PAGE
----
None of the people I have featured here – as far as I am aware – is able to make a living solely from their art. Some are working on it, others haven't quite got up the self confidence yet to think they might succeed. None of them is "famous" – however precisely we measure that. But they all are serious enough not only to continue putting out considerable quantities of interesting and original work, but also, to work on getting it "out there". These days, this usually means, selling things on the internet.

So, if you are contentedly digesting your pre-Christmas shopping spree, and perhaps, hobbit- fashion, feel like "filling out the corners" – here are some things that are not only eminently worth buying, but would also make someone very happy if you did.

I give you — the first ever "Cool Things Friends Do" Christmas feature!!! ::: round of cheering and applause :::

First up, a fellow Wellingtonian: Brendan's work first caught my attention on Deviantart, several years back. Since then, he has come along in leaps and bounds: he's had a few shows, travelled the world, and created a massive body of work, most of them street scenes and city scapes. I like that he doesn't romanticize things. To my mind, his most successful paintings are not the obvious tourist attractions, but the completely ordinary snapshots of a completely ordinary part of town. His images of Central Wellington, especially, truly capture the feel of walking through those city streets, here, now, in the early 21th century. Traffic, advertisements, and all.

Brendan has his own website www.brendangrantartwork.com, and sells his prints on Trademe

Monument Tipping calendar by Grace Ogawa Dragons over Tuscany calendar by Grace Ogawa SW USA photo calendar by Stéphanie Noverraz

Art calendars © Grace Ogawa ::: photo calendar © Stéphanie Noverraz

Calendars! Everyone needs a good calendar. Or maybe two? I was seriously tempted to buy one of Grace Ogawa's calendars, featuring her fantastically fantastic illustrations of various self-invented fantasy realms, or her painted account of a recent trip to Tuscany (complete with dragons) – but I couldn't decide which! Grace is one of those people who do it all themselves: she makes up her own stories for her paintings (or the other way round?) and is currently working on a complete WebManga, AngelDevil - which can be purchased here.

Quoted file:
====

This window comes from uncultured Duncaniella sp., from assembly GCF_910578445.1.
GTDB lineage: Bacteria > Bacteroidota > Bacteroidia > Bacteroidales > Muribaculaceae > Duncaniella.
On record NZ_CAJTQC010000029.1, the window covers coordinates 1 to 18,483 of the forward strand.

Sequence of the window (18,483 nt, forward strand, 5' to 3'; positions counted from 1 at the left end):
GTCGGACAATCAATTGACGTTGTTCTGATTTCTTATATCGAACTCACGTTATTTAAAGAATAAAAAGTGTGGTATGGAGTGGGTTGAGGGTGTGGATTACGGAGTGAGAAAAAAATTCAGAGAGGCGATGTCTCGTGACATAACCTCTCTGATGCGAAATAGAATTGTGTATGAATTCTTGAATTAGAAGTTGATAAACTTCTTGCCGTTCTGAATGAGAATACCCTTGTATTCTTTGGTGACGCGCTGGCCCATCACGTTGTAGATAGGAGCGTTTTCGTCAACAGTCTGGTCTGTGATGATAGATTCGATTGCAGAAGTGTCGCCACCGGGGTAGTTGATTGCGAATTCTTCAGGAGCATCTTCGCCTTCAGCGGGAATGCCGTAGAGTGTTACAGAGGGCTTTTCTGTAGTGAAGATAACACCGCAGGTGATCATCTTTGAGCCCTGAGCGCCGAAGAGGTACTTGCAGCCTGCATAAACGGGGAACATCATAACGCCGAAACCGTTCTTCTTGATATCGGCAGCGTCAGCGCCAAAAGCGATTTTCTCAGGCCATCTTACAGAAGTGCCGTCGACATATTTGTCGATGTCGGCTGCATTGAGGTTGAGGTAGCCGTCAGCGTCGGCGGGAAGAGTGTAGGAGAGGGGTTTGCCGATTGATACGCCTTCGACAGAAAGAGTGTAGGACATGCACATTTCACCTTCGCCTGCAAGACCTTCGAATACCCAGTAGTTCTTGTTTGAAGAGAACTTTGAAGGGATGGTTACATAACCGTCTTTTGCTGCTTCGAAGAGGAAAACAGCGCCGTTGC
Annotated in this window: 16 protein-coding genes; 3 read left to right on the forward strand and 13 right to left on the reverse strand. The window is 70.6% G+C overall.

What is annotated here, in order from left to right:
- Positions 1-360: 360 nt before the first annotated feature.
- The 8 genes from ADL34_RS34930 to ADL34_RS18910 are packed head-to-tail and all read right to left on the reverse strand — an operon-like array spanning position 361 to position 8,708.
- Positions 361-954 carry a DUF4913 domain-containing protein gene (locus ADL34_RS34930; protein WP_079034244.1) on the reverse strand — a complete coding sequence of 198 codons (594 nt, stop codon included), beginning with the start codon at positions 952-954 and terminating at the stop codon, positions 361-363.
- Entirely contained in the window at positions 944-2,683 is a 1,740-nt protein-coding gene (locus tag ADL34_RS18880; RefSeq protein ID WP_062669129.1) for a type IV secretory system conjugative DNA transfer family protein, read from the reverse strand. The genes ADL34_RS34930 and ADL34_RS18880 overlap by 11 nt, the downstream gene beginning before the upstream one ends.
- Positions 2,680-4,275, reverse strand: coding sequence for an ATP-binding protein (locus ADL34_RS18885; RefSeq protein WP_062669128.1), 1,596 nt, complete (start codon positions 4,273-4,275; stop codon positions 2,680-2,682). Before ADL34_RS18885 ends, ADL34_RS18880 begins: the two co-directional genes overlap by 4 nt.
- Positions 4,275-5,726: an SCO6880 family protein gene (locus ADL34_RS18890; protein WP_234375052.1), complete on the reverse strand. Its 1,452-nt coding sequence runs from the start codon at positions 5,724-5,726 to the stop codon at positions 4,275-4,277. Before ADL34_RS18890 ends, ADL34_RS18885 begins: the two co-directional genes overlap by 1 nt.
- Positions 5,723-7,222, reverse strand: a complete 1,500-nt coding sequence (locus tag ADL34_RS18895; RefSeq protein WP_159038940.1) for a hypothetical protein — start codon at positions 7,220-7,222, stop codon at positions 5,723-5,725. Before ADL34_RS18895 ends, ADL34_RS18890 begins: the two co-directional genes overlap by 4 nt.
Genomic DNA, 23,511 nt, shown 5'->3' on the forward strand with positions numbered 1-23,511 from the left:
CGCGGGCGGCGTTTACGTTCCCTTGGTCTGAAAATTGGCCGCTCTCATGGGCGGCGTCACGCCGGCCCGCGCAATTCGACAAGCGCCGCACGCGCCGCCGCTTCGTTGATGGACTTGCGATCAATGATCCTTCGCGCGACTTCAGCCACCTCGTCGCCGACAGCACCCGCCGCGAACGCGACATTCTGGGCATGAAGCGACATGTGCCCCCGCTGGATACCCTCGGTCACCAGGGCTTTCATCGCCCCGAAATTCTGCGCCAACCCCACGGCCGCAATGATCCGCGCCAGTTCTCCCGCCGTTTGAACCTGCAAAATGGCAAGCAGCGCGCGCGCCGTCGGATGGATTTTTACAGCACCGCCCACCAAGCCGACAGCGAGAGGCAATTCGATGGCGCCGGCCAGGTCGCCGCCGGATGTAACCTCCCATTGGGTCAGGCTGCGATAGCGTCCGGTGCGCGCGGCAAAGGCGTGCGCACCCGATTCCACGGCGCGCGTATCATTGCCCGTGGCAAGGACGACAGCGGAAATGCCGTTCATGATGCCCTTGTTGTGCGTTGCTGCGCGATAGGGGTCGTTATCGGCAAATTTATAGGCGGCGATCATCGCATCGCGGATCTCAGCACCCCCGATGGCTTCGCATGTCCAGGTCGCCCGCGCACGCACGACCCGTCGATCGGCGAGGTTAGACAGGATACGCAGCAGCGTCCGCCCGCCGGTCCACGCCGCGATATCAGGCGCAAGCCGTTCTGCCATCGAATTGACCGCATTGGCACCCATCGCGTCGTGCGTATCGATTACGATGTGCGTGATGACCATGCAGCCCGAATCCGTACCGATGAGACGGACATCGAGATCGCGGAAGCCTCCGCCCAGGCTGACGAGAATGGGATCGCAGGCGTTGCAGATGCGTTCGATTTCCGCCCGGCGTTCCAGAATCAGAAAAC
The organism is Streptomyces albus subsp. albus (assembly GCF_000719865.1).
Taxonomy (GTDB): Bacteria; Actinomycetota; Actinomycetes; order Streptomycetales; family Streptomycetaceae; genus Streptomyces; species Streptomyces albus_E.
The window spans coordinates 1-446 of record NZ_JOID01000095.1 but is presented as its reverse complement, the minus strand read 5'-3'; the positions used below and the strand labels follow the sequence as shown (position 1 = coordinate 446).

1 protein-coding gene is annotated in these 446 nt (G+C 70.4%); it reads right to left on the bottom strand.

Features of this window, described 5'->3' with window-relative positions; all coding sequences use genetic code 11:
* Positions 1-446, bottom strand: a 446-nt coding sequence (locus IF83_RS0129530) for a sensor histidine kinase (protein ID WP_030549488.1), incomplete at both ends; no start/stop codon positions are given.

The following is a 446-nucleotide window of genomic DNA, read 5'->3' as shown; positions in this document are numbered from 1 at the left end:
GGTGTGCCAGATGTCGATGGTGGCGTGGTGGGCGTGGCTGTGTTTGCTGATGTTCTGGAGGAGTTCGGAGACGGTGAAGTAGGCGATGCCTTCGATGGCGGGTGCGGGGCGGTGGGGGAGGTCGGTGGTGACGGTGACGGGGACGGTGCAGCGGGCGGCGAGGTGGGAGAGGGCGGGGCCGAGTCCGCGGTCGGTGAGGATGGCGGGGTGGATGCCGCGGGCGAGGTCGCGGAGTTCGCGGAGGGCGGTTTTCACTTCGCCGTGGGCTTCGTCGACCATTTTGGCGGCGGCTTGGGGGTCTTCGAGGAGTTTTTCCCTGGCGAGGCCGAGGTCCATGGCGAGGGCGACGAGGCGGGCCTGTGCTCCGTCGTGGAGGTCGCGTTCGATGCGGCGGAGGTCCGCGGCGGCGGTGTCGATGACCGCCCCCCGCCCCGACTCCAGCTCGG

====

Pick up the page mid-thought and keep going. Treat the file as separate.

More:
Stéphanie Noverraz's photos from her trip (or several trips, I think) to the South-West of the USA are truly spectacular. I actually bought a calendar with her illustrations a couple of years ago (and treasure it) - but now, it seems, she has decided to focus more on her photography. She is currently travelling in New Zealand, and I expect to see her over an Indian dinner in a few day's time (not the first time, either - the seeing, or the Indian dinner). Have a look at her Deviantart gallery, where she also sells single prints of her photos (including quite a few from her several travels through New Zealand).

Hood in the Wood greeting card by InKibus Silver and Gold greeting card by InKibus customized US postal stamps by InKibus Knight who says Ni and Rabbit costume by InKibus

Photos and costume © InKibus

After calenders comes cards: Alana Schmitt, aka InKibus, has some very beautifully wintery ones for sale in her Zazzle store. When I read her address, I am never sure if "Green Wood" is a place name, or just that - a piece of woodland. Judging from her photos, probably the latter! Well, it would be green, in summer.

If you are living in the US, you might want to try her customized US postal stamps! I know I would, if I did. Or if you are into something a bit more adventurous - Alana is quite a skilled costumer, and might just be able to whip you up the Halloween costume of your life. Her specialty: The Mouth of Sauron. Oh, and in case you wondered: she also breeds rabbits. :D

The Butterfly Effect by Monika Baum Swiss Army Knife by Monika Baum Frohe Weihnachten by Monika Baum